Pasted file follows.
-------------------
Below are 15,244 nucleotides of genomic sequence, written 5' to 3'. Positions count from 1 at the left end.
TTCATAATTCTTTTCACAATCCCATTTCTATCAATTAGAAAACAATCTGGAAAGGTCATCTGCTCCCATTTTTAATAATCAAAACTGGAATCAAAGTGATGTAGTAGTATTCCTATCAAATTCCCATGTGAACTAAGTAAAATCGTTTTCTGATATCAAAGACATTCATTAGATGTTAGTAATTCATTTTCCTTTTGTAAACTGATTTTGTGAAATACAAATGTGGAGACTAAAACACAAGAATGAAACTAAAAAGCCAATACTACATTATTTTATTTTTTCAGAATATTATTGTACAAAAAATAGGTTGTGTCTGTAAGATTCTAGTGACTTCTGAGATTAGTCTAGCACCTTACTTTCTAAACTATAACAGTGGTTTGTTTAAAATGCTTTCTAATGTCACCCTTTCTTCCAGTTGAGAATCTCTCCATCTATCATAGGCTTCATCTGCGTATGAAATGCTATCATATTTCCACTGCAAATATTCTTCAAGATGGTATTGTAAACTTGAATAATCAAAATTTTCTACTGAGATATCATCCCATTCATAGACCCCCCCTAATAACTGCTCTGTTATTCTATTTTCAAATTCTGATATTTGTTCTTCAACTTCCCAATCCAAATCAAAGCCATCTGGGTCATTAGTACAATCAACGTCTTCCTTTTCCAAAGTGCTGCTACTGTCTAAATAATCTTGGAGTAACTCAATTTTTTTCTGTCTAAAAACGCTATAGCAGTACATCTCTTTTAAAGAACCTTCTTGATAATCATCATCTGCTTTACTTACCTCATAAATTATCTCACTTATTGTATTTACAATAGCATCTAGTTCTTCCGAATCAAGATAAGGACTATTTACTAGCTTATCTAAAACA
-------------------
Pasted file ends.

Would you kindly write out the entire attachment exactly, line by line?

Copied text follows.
Below are 15,244 nucleotides of genomic sequence, written 5' to 3'. Positions count from 1 at the left end.
TTCATAATTCTTTTCACAATCCCATTTCTATCAATTAGAAAACAATCTGGAAAGGTCATCTGCTCCCATTTTTAATAATCAAAACTGGAATCAAAGTGATGTAGTAGTATTCCTATCAAATTCCCATGTGAACTAAGTAAAATCGTTTTCTGATATCAAAGACATTCATTAGATGTTAGTAATTCATTTTCCTTTTGTAAACTGATTTTGTGAAATACAAATGTGGAGACTAAAACACAAGAATGAAACTAAAAAGCCAATACTACATTATTTTATTTTTTCAGAATATTATTGTACAAAAAATAGGTTGTGTCTGTAAGATTCTAGTGACTTCTGAGATTAGTCTAGCACCTTACTTTCTAAACTATAACAGTGGTTTGTTTAAAATGCTTTCTAATGTCACCCTTTCTTCCAGTTGAGAATCTCTCCATCTATCATAGGCTTCATCTGCGTATGAAATGCTATCATATTTCCACTGCAAATATTCTTCAAGATGGTATTGTAAACTTGAATAATCAAAATTTTCTACTGAGATATCATCCCATTCATAGACCCCCCCTAATAACTGCTCTGTTATTCTATTTTCAAATTCTGATATTTGTTCTTCAACTTCCCAATCCAAATCAAAGCCATCTGGGTCATTAGTACAATCAACGTCTTCCTTTTCCAAAGTGCTGCTACTGTCTAAATAATCTTGGAGTAACTCAATTTTTTTCTGTCTAAAAACGCTATAGCAGTACATCTCTTTTAAAGAACCTTCTTGATAATCATCATCTGCTTTACTTACCTCATAAATTATCTCACTTATTGTATTTACAATAGCATCTAGTTCTTCCGAATCAAGATAAGGACTATTTACTAGCTTATCTAAAACA